Rest is over: Rural fireys ready NSW for the next season
Just 10 weeks after the horror bushfires fireys were back on the hose today tasked with a mountainous 700-hectare hazard reduction burn north of Sydney.
The horror season which started in September and finished in February resulted in the death of 25 people killed, 5.5 million hectares of land burnt and almost 2,500 homes destroyed.
At its height, there were more than 4,000 RFS volunteers in the field.
After a two-month-long break, Milsons Passage Brigade Fire Captain David Williams, 51, was supervising volunteers conducting a 700-hectare hazard reduction burn in Canoelands, an hour north of Sydney.
"Without a doubt, the last season was the hardest I had ever worked in my life. Basically, for three months I just stopped working and was out with the crew. For about two months our truck was out every single day," he said.
"The size and scope of the fire were like nothing I had seen before. It was like a war zone but we still had volunteers turning up every day - it did not matter if they had worked for 14 or 16 hours, they were back ready the next day."
Conservative estimates show the RFS saved almost 15,000 homes from the fires, which ranged from Tenterfield in the north of NSW and Wyndham in the south.
The devastation of last season put largely down to a combination of increased fuel loads and unseasonably hotter and drier conditions.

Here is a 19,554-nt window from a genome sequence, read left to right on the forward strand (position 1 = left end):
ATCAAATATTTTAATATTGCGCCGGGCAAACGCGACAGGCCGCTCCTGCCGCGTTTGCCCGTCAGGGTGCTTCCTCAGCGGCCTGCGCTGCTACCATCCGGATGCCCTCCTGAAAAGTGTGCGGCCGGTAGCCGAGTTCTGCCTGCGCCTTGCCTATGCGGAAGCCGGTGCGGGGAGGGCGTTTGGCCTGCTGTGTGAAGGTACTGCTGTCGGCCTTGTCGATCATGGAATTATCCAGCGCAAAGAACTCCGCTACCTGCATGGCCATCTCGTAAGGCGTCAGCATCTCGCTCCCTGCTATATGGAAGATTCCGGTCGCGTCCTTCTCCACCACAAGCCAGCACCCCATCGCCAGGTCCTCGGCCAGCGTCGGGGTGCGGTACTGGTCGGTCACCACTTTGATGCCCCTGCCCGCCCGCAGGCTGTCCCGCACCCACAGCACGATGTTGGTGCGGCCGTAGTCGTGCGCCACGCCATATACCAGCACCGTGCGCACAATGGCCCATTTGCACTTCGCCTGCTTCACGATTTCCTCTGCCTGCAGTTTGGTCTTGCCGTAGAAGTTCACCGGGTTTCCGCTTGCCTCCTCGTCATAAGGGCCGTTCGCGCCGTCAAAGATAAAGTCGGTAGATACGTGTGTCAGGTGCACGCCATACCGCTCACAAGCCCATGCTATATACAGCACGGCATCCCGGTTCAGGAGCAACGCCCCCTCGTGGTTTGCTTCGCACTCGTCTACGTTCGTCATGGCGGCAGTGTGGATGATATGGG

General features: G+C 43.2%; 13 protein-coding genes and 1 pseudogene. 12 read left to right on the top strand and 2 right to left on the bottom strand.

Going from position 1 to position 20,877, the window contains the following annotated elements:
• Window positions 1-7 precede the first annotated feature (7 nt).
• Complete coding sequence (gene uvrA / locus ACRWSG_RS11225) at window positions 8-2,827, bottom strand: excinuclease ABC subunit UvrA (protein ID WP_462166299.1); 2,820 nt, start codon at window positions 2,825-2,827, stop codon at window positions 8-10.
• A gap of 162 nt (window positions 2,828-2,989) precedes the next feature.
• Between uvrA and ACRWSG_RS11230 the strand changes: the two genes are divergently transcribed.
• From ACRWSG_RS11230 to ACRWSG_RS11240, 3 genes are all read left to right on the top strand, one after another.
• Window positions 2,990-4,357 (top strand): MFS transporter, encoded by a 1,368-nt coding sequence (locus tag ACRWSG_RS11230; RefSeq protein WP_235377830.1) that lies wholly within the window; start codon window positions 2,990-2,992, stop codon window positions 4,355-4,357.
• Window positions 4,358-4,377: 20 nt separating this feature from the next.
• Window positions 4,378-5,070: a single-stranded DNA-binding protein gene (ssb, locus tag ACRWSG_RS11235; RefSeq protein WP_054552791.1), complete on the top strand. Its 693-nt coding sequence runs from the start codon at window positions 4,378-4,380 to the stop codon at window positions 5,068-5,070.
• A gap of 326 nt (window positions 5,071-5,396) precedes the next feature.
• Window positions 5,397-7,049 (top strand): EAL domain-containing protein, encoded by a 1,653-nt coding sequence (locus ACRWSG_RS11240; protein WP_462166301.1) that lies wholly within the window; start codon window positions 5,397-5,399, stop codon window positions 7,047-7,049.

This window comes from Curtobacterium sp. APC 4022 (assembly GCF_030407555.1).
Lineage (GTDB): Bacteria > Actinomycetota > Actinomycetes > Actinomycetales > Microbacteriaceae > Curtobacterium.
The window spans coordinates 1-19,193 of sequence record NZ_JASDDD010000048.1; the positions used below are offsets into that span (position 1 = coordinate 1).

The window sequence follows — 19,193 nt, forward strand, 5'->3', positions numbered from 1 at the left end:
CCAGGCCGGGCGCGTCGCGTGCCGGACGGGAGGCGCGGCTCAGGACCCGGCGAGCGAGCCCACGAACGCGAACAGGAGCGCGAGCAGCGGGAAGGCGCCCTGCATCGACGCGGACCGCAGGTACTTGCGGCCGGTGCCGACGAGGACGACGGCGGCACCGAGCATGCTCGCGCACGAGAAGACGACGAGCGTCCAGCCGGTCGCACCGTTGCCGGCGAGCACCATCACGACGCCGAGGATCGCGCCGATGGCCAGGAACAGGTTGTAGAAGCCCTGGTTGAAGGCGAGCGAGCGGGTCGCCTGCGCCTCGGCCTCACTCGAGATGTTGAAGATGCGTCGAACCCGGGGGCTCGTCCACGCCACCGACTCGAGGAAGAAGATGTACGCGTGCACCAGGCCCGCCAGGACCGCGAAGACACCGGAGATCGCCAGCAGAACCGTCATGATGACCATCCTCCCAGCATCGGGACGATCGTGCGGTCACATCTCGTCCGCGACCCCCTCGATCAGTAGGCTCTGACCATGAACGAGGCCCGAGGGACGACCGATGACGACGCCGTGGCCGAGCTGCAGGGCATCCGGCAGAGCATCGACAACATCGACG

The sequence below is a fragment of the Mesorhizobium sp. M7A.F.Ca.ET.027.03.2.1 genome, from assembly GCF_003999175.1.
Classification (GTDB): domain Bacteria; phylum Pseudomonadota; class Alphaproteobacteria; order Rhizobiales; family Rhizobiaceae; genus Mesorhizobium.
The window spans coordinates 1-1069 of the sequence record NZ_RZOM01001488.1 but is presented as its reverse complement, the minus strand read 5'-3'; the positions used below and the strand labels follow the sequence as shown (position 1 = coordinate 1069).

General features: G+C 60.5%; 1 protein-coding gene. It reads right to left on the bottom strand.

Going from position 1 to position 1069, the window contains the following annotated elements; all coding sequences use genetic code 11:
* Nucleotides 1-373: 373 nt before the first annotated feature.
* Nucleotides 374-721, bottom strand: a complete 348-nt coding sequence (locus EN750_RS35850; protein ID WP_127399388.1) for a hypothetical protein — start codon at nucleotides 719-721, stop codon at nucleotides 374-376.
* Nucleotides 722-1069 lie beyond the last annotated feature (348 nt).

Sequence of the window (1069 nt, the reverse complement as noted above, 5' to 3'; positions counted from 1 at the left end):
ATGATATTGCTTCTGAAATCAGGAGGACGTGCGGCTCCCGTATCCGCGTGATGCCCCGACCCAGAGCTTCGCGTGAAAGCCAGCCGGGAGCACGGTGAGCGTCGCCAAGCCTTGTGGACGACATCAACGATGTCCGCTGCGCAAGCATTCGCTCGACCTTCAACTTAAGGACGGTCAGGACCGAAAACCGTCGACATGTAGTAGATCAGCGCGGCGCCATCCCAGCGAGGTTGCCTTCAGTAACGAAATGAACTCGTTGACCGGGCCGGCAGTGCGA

NSW RFS Inspector Ben Shepherd told The Daily Telegraph firefighters are facing an uphill battle to be prepared for this year's bushfire season, which is forecast to start in August.
"It is important to note that we are behind where we would like to be, traditionally in autumn, we try to get 60 per cent of our burning program done. The difficulty is that the burning windows are so small - in some areas, there could be only 30 days a year which would be suitable," he said.
"While we are grateful for the rain at the end of the fire season it did slow down plans for the hazard reduction burns.
"At the moment we are taking on some large burns, particularly around Sydney. These are ranging from 300 to 400 to 700 hectares."
Fresh in the mind of RFS forecasters is the impact smoke will have on the public, after thick clouds covered NSW for the majority of summer.
"We try to plan the burns so the smoke does not linger over residential areas but that is just another consideration along with fuel loads and moisture levels," Insp Shepherd said.
At its worst, on November 11, Sydney's air quality index was 14 times worse than the "hazardous" rating and just weeks later, from November 30 to December 12, there were 13 days straight days of hazardous air quality conditions.
Originally published as Rest is over: Rural fireys ready NSW for the next season